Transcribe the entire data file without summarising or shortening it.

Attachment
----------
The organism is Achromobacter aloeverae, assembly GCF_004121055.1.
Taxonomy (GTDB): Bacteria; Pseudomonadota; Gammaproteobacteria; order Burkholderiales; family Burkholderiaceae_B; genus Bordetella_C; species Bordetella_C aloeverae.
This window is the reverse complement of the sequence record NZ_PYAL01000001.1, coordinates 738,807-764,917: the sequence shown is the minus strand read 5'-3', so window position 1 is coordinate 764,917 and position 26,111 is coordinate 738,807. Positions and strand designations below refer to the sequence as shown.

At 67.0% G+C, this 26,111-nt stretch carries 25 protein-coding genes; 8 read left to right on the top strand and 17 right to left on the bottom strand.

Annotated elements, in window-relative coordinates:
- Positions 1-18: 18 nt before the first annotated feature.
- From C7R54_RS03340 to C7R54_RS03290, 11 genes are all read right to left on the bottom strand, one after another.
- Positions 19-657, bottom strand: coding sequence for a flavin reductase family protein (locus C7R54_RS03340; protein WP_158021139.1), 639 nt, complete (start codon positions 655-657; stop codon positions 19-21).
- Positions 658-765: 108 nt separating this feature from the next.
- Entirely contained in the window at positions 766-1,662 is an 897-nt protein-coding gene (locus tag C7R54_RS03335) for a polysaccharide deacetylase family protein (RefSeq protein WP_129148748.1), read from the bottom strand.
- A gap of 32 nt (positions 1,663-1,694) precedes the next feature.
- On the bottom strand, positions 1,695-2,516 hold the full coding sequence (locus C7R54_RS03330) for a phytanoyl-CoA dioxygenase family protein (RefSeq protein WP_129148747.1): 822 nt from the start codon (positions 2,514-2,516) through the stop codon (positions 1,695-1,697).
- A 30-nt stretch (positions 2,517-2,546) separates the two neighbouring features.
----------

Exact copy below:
The organism is Achromobacter aloeverae, assembly GCF_004121055.1.
Taxonomy (GTDB): Bacteria; Pseudomonadota; Gammaproteobacteria; order Burkholderiales; family Burkholderiaceae_B; genus Bordetella_C; species Bordetella_C aloeverae.
This window is the reverse complement of the sequence record NZ_PYAL01000001.1, coordinates 738,807-764,917: the sequence shown is the minus strand read 5'-3', so window position 1 is coordinate 764,917 and position 26,111 is coordinate 738,807. Positions and strand designations below refer to the sequence as shown.

At 67.0% G+C, this 26,111-nt stretch carries 25 protein-coding genes; 8 read left to right on the top strand and 17 right to left on the bottom strand.

Annotated elements, in window-relative coordinates:
- Positions 1-18: 18 nt before the first annotated feature.
- From C7R54_RS03340 to C7R54_RS03290, 11 genes are all read right to left on the bottom strand, one after another.
- Positions 19-657, bottom strand: coding sequence for a flavin reductase family protein (locus C7R54_RS03340; protein WP_158021139.1), 639 nt, complete (start codon positions 655-657; stop codon positions 19-21).
- Positions 658-765: 108 nt separating this feature from the next.
- Entirely contained in the window at positions 766-1,662 is an 897-nt protein-coding gene (locus tag C7R54_RS03335) for a polysaccharide deacetylase family protein (RefSeq protein WP_129148748.1), read from the bottom strand.
- A gap of 32 nt (positions 1,663-1,694) precedes the next feature.
- On the bottom strand, positions 1,695-2,516 hold the full coding sequence (locus C7R54_RS03330) for a phytanoyl-CoA dioxygenase family protein (RefSeq protein WP_129148747.1): 822 nt from the start codon (positions 2,514-2,516) through the stop codon (positions 1,695-1,697).
- A 30-nt stretch (positions 2,517-2,546) separates the two neighbouring features.